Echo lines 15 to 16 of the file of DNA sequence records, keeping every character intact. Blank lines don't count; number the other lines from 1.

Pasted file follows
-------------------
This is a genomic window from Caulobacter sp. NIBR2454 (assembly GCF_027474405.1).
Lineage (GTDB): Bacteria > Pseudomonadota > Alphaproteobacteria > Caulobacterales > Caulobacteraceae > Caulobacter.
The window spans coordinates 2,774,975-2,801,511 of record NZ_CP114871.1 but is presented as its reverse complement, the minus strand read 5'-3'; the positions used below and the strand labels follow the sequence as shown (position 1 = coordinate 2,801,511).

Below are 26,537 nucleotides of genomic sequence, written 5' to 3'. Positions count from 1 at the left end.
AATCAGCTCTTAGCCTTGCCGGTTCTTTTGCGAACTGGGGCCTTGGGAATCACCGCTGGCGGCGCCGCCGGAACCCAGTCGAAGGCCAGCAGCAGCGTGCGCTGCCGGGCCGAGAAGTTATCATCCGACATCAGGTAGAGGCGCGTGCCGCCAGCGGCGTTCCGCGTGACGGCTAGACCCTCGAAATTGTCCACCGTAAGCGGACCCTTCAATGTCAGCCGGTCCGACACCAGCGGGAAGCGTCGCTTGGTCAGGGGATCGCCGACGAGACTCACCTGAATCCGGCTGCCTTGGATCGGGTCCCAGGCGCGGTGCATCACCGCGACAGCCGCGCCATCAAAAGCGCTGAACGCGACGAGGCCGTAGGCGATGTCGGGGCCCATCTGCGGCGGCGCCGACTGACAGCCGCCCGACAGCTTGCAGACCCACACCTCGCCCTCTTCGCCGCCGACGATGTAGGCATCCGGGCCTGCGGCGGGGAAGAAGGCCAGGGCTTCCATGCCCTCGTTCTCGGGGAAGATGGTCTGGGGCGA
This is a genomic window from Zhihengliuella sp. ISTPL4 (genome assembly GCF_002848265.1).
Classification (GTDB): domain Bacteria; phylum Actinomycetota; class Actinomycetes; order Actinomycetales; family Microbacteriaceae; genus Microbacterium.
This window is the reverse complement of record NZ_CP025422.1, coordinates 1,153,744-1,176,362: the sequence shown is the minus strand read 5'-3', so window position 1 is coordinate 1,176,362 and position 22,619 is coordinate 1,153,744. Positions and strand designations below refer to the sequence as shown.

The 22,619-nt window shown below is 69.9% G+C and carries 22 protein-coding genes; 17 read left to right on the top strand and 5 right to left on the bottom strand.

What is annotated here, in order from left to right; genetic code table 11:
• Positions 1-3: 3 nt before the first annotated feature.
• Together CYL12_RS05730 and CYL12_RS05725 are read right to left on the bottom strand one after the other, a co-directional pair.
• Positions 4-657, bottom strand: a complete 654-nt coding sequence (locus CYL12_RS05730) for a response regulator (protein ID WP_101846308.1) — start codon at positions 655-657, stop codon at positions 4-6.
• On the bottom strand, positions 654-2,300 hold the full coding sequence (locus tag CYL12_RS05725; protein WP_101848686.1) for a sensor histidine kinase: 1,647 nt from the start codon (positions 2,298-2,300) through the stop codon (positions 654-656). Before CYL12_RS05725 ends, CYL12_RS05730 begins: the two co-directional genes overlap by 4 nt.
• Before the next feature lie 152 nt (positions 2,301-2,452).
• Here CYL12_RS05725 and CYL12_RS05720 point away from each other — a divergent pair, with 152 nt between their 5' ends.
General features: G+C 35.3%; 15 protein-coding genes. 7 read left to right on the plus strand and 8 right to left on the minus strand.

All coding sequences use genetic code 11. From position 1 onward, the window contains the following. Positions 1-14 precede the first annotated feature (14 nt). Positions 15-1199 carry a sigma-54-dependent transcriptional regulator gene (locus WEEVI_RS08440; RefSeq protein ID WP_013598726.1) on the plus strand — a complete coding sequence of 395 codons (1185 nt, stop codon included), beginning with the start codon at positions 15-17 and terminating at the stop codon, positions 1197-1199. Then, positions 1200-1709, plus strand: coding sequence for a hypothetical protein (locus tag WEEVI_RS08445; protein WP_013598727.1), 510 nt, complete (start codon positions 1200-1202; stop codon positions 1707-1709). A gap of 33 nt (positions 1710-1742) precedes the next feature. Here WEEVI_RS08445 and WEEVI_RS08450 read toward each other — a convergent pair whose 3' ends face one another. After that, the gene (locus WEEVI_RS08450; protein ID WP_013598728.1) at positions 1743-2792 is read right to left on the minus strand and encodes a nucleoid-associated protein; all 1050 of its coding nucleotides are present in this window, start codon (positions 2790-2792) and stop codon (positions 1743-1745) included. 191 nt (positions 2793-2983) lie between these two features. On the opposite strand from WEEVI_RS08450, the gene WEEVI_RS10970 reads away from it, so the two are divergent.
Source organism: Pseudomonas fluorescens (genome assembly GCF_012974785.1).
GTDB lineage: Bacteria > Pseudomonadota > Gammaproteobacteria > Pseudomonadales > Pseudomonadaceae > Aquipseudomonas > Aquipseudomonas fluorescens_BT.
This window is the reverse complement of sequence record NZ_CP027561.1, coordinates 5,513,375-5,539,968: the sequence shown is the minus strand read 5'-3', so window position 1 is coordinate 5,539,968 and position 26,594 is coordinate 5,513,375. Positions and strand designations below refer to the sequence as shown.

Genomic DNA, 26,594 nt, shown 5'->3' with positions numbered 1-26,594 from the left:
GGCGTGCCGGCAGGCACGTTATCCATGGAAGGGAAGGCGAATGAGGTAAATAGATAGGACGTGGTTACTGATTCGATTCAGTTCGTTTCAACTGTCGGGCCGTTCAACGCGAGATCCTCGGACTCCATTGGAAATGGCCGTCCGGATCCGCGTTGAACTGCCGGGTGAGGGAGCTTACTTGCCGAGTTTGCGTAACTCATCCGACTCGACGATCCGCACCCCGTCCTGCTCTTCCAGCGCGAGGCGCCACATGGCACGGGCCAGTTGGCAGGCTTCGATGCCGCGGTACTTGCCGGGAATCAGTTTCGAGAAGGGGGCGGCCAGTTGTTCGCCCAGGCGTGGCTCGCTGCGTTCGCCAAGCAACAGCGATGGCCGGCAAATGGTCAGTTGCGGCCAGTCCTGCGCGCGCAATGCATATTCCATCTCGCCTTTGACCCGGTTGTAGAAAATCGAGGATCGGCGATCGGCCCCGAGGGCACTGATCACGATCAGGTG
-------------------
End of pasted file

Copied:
• Before the next feature lie 152 nt (positions 2,301-2,452).
• Here CYL12_RS05725 and CYL12_RS05720 point away from each other — a divergent pair, with 152 nt between their 5' ends.